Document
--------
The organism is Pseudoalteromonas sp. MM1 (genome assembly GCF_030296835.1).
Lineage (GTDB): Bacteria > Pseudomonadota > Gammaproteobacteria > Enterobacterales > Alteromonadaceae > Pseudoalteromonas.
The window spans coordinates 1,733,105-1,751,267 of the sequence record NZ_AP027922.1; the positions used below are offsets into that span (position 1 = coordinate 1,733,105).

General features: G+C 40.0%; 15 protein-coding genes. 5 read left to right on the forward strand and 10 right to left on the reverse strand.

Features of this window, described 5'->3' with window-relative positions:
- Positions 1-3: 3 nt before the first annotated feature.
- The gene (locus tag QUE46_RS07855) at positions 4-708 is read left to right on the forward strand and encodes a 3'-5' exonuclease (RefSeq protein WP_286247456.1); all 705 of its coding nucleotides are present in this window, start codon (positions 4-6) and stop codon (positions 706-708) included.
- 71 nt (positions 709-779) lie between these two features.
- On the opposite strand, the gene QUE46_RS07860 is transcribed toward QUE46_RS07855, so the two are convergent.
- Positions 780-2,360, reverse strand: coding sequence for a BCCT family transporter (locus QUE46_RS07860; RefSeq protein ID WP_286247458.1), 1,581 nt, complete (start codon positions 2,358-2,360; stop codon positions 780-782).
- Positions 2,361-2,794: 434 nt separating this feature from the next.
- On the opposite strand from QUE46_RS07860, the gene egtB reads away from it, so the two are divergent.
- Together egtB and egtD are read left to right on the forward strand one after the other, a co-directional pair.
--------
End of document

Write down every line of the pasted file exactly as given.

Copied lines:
The organism is Pseudoalteromonas sp. MM1 (genome assembly GCF_030296835.1).
Lineage (GTDB): Bacteria > Pseudomonadota > Gammaproteobacteria > Enterobacterales > Alteromonadaceae > Pseudoalteromonas.
The window spans coordinates 1,733,105-1,751,267 of the sequence record NZ_AP027922.1; the positions used below are offsets into that span (position 1 = coordinate 1,733,105).

General features: G+C 40.0%; 15 protein-coding genes. 5 read left to right on the forward strand and 10 right to left on the reverse strand.

Features of this window, described 5'->3' with window-relative positions:
- Positions 1-3: 3 nt before the first annotated feature.
- The gene (locus tag QUE46_RS07855) at positions 4-708 is read left to right on the forward strand and encodes a 3'-5' exonuclease (RefSeq protein WP_286247456.1); all 705 of its coding nucleotides are present in this window, start codon (positions 4-6) and stop codon (positions 706-708) included.
- 71 nt (positions 709-779) lie between these two features.
- On the opposite strand, the gene QUE46_RS07860 is transcribed toward QUE46_RS07855, so the two are convergent.
- Positions 780-2,360, reverse strand: coding sequence for a BCCT family transporter (locus QUE46_RS07860; RefSeq protein ID WP_286247458.1), 1,581 nt, complete (start codon positions 2,358-2,360; stop codon positions 780-782).
- Positions 2,361-2,794: 434 nt separating this feature from the next.
- On the opposite strand from QUE46_RS07860, the gene egtB reads away from it, so the two are divergent.
- Together egtB and egtD are read left to right on the forward strand one after the other, a co-directional pair.